Village of the Week: Two castles, a pub protest and why a sheriff will always be part of this Yorkshire village's story
Accolades such as best kept village and village of the year have come its way over the years, as well as nominations for Royal family backed voluntary and community awards.
Businesses range from dentists to designers, builders and butchers and for those who like a flutter they are in the right place to check out the form guide with a racehorse trainer amongst the locals.
Not bad then for a village that has just over 1,000 residents and half the number of houses, but Sheriff Hutton, meandering between York and Malton packs quite a punch - and yes, it does have connections to an actual sheriff.
It isn’t perhaps a village that you would call a tourist destination in the same way that the likes of Grassington, Hawes and Goathland or Saltaire would be.
There aren’t that many places for sale, they don’t come up often and when they do they are family homes.
Well other than Sheriff Hutton Park perhaps that is listed for a staggering £10m.
Sheriff Hutton hasn’t got sucked up into the commuter category and is still very much a village for villagers.
A small village store nestles next to a house. It is nostalgic and nice to see that it has a traditional noticeboard outside with pinned pieces of paper and posters advertising from local events, classes and things for sale.
Across the road is Beaumont’s garage which does car repairs and is also an agricultural stockist.
A further stroll up Main Street will take you past quaint and cosy cottages where not one is the same. They are made from small, neat, red brick, topped with red pantiles.
Possibly they were farmhouses, certainly farm buildings at some point.
Some are newer, by that possibly 1960s or 70s (the one built around what looks like a chimney or windmill) and a fabulous looking property that could be from the Swiss Alps.
The area is noticeably neat, tidy and green, there is lots of green space and trees. The single track road is lined with dry stone walls and trimmed privets.
A not far at all walk to the pub at the top of the road leads you to The Castle Inn. However, there is no warm welcome to be had.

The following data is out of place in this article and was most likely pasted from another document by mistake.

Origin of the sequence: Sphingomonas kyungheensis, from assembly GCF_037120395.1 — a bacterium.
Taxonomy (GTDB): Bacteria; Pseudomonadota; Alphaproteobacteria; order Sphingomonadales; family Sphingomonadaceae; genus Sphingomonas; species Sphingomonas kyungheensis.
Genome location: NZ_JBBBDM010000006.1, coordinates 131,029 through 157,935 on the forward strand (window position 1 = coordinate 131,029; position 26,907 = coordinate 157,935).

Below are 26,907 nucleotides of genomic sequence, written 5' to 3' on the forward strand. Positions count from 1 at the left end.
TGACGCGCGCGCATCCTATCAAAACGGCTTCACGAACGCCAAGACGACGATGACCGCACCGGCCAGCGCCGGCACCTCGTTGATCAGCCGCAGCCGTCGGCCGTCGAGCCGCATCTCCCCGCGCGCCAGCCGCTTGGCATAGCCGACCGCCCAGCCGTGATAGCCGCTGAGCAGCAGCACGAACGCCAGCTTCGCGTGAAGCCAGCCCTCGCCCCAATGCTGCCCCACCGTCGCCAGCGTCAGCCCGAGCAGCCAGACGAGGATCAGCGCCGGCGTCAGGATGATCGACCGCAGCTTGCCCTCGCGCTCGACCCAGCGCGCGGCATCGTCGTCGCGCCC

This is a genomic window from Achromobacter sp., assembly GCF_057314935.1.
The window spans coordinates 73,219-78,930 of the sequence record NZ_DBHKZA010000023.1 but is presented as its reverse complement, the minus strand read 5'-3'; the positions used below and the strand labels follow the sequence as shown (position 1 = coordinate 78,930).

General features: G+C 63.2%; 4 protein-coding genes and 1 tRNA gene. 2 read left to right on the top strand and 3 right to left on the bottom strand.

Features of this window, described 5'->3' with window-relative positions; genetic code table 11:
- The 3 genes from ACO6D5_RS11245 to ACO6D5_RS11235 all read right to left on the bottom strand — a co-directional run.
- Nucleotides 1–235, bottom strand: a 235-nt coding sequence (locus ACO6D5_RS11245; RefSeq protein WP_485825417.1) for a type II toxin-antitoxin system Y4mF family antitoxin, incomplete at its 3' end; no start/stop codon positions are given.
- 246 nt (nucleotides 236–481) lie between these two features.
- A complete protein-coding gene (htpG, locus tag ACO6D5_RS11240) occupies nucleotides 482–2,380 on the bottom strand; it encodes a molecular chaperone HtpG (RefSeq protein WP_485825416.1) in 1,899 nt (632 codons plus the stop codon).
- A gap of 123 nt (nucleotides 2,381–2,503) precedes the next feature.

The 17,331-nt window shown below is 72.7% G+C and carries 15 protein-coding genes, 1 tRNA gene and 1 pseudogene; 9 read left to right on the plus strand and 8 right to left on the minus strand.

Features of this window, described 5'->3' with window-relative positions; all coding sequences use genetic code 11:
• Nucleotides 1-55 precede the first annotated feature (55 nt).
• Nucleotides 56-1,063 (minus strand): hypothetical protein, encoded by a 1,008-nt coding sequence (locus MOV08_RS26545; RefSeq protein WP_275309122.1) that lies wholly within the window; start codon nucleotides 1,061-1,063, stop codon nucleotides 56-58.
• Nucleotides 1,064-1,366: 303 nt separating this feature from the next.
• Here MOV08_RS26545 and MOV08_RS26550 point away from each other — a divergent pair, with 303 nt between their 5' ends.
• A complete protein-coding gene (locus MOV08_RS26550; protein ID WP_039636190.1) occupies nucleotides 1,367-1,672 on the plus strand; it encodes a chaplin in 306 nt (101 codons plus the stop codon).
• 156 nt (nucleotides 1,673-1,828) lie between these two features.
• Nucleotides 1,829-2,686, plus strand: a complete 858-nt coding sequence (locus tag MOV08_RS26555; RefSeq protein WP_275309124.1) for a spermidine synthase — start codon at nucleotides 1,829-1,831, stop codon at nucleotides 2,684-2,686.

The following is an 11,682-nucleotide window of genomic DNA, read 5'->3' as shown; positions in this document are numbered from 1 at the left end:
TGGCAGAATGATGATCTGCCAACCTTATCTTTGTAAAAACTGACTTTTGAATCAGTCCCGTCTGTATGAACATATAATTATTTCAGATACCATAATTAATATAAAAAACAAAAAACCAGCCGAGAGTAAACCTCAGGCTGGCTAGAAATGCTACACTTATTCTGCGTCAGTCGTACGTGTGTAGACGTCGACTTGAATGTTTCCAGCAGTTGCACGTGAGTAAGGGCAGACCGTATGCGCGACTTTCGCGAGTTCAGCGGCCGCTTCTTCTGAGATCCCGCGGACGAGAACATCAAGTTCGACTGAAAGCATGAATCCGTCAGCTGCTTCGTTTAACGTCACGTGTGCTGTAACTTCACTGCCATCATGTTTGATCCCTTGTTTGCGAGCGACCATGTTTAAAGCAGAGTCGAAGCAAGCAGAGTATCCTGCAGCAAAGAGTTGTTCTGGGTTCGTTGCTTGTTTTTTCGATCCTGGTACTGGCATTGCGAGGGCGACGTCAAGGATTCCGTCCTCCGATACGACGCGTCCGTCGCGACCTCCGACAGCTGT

The pub, thought to date back more than 200 years, closed in 2021 when the landlord left and didn’t reopen.
Last year, to mark the occasion, some former customers staged a sit out protect to mourn a year without the pub which has seen four generations of the same family pop in for a pint.
Residents say they hope that brewery owners, Sam Smiths, will one day open the pub again.
Fear not, at the bottom end of Main Street you will spot The Highwayman Inn on The Square and Quarmbys Deli and Coffee House.
The Highwayman has been in the same family ownership for some years now and will see you right.
Sheriff Hutton has a strong show of groups such as the cricket club, bowling club, badminton, naturalists, gardening, local history, tennis, youth club and The Jumblies.
How can you not want to join with a name like that and this group, which organises jumble sales and coffee mornings, have in their time since 1986, raised more than £325,000 for charity.
In 2017 The Jumblies were shortlisted for the Queen's Award for Voluntary Service. They have been Highly Commended in a previous Yorkshire Post Rural Awards and in 2007 The Jumblies were proud winners of the Duke of York's Community Initiative Award.
In October 1969, Eric Hayhurst and Alan Farnaby produced the first edition of the Sheriff Hutton Village News using stencils and a hand-operated Roneo duplicator.
Each month, now by word processor, the newsletter is still produced and distributed to every household for free.
This month’s features 15 pages on the outcomes of the latest planning decisions, a request for residents to make sure trees and hedges are cut back, details and reports of previous and upcoming local groups and a request from a local couple that the approach to the church be kept clear as they will be arriving in an HGV truck for their big day.
There are also church service times and even a mention of where Rev John Hayward from the Methodist Church will be going on holiday.
Theme parks in Orlando, Florida as it goes, but, rather than just be passed off as village ‘tittle tattle’ - this is exactly the kind of thing that binds villages and their people together, that sense of knowing each other, familiarity and openness.
Sheriff Hutton is one of the locations for the Yorkshire Point to Point horse racing calendar and local family, The Easterbys, not only host the meeting here but are prominent in the arena of horse racing as winning trainers.
Now, going back to those castles.
In 1140, during the reign of King Stephen, a motte-and-bailey castle was built here by Bertram de Bulmer, the remains of which can be seen to the south of the churchyard and have been designated Ancient Monument status.
In 1331 the Neville family received overlordship of Sheriff Hutton and in 1382 John Neville started to build a second castle on a new site in the village. It was completed in 1398.
The Neville’s were largely responsible for the growth of the village that we see today. Richard Duke of Gloucester (the future Richard III) was placed in the household of Richard Neville.
It is likely that Richard III visited Sheriff Hutton several times and in 1485 he created The Council of the North which used to meet in York or Sheriff Hutton. From 1547 the castle seems to have been occupied only spasmodically by the Council and declined since then.
As an aside, Hutton is derived from the Old English words hoh and tun, meaning settlement on a projecting piece of land. The Sheriff part is thought to arise because of Bertram de Bulmer, the Sheriff of York, who died in 1166.